His steady approach in the center of the pitch was key to that success. Perhaps the biggest compliment which can be paid to Carrick is his versatility allowed him to play array of roles alongside a number of different partners effectively throughout his career.

He was capable of shielding the back four as a defensive midfielder and recycling possession to a more creative force. Carrick performed this function to a high degree alongside Paul Scholes at the outset of his time with the club, sacrificing his own considerably playmaking ability for the benefit of the team.

Later on, as Scholes declined and Darren Fletcher dealt with health issues, he took up more responsibility as a playmaker. A hallmark of Ferguson’s final team during the 2012/13 season, in which United won their 20th and last league title, was Carrick operating as a deep-lying playmaker.  He would pick up the ball off the center backs and spray incisive forward passes to put United on the front foot.

Regardless of what his specific role and function Carrick was, it was his innate ability to connect the team together in ways difficult to quantify with stats which set him apart. He was never a prolific goalscorer, nor was he setting up goals, but it’s no coincidence his introduction into the team coincided with one of the most successful runs in United or any English club’s history.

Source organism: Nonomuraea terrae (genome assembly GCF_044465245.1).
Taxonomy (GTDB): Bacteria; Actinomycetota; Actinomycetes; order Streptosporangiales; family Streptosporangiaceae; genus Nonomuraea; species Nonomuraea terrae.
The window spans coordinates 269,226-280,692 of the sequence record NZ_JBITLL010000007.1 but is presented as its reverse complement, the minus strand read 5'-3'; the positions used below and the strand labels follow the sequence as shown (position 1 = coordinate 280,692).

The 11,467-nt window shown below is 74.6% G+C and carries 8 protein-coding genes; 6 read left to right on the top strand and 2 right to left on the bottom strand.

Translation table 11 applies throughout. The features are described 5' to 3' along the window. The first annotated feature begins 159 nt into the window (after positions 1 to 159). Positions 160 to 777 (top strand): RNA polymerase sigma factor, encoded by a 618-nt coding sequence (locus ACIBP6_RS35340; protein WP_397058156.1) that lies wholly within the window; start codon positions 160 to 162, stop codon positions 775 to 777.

He was the glue which helped blend together disparate parts of the team and meld them into a cohesive unit. He possessed the rare talent to control and dictate the tempo of the game. United were blessed to transition from Scholes — who also shared this unique ability — to Carrick seamlessly. His gradual decline in recent years which coincided with Ferguson’s retirement has helped to drive home how difficult of a role it is to play and how important a void it is to fill.

Despite splashing vast sums on midfielders like Ander Herrera, Bastian Schweinsteiger, Morgan Schneiderlin and Marouane Fellaini under David Moyes and Louis van Gaal, United struggled to control matches. Even when they did turning that control into goals and chances proved difficult. Both managers inevitably had to turn to Carrick to solidify their play although the ravages of time meant he no longer had the legs to perform the dual tasks of providing defensive cover and operate as a deep-lying playmaker.

Jose Mourinho’s arrival saw United splash the cash on a world record fee for Paul Pogba followed by Nemanja Matic’s arrival from Chelsea a year later. Yet United still lack the fluency in their play which Carrick’s presence guaranteed.

Pogba’s physicality, creativity and brilliance going forward are unquestioned, but he lacks the game intelligence to control matches from midfield or to consistently elevate the team’s performance himself. At just 25 years old it’s still possible for him to develop that understanding, but for, now he’s best used in a free attacking role where others do the grunt work defensively and initiate play from deeper. Matic, while possessing excellent defensive awareness and an ability to retain possession and carry it forward against pressure, simply doesn’t have the creativity and passing range of Carrick.